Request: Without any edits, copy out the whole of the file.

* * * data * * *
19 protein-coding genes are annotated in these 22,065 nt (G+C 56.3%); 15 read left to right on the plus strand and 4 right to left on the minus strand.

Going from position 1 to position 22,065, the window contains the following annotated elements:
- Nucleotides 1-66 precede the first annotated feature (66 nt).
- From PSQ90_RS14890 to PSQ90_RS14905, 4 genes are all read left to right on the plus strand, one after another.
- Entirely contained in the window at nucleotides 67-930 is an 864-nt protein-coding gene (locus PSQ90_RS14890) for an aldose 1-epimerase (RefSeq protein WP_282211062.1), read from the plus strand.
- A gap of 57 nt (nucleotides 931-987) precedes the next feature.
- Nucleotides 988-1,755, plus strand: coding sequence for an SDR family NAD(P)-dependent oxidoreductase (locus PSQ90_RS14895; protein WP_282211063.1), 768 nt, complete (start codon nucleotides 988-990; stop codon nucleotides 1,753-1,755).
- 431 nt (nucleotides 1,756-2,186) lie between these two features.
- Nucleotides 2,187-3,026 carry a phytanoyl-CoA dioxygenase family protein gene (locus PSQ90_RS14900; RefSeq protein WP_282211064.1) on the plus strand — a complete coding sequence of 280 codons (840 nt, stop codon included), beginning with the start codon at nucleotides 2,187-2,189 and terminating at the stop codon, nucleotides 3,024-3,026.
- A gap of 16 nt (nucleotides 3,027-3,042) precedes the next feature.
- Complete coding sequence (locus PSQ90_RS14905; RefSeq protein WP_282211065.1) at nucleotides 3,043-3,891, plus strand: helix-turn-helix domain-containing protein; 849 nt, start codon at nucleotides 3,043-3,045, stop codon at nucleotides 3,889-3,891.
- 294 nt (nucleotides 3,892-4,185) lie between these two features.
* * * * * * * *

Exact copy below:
19 protein-coding genes are annotated in these 22,065 nt (G+C 56.3%); 15 read left to right on the plus strand and 4 right to left on the minus strand.

Going from position 1 to position 22,065, the window contains the following annotated elements:
- Nucleotides 1-66 precede the first annotated feature (66 nt).
- From PSQ90_RS14890 to PSQ90_RS14905, 4 genes are all read left to right on the plus strand, one after another.
- Entirely contained in the window at nucleotides 67-930 is an 864-nt protein-coding gene (locus PSQ90_RS14890) for an aldose 1-epimerase (RefSeq protein WP_282211062.1), read from the plus strand.
- A gap of 57 nt (nucleotides 931-987) precedes the next feature.
- Nucleotides 988-1,755, plus strand: coding sequence for an SDR family NAD(P)-dependent oxidoreductase (locus PSQ90_RS14895; protein WP_282211063.1), 768 nt, complete (start codon nucleotides 988-990; stop codon nucleotides 1,753-1,755).
- 431 nt (nucleotides 1,756-2,186) lie between these two features.
- Nucleotides 2,187-3,026 carry a phytanoyl-CoA dioxygenase family protein gene (locus PSQ90_RS14900; RefSeq protein WP_282211064.1) on the plus strand — a complete coding sequence of 280 codons (840 nt, stop codon included), beginning with the start codon at nucleotides 2,187-2,189 and terminating at the stop codon, nucleotides 3,024-3,026.
- A gap of 16 nt (nucleotides 3,027-3,042) precedes the next feature.
- Complete coding sequence (locus PSQ90_RS14905; RefSeq protein WP_282211065.1) at nucleotides 3,043-3,891, plus strand: helix-turn-helix domain-containing protein; 849 nt, start codon at nucleotides 3,043-3,045, stop codon at nucleotides 3,889-3,891.
- 294 nt (nucleotides 3,892-4,185) lie between these two features.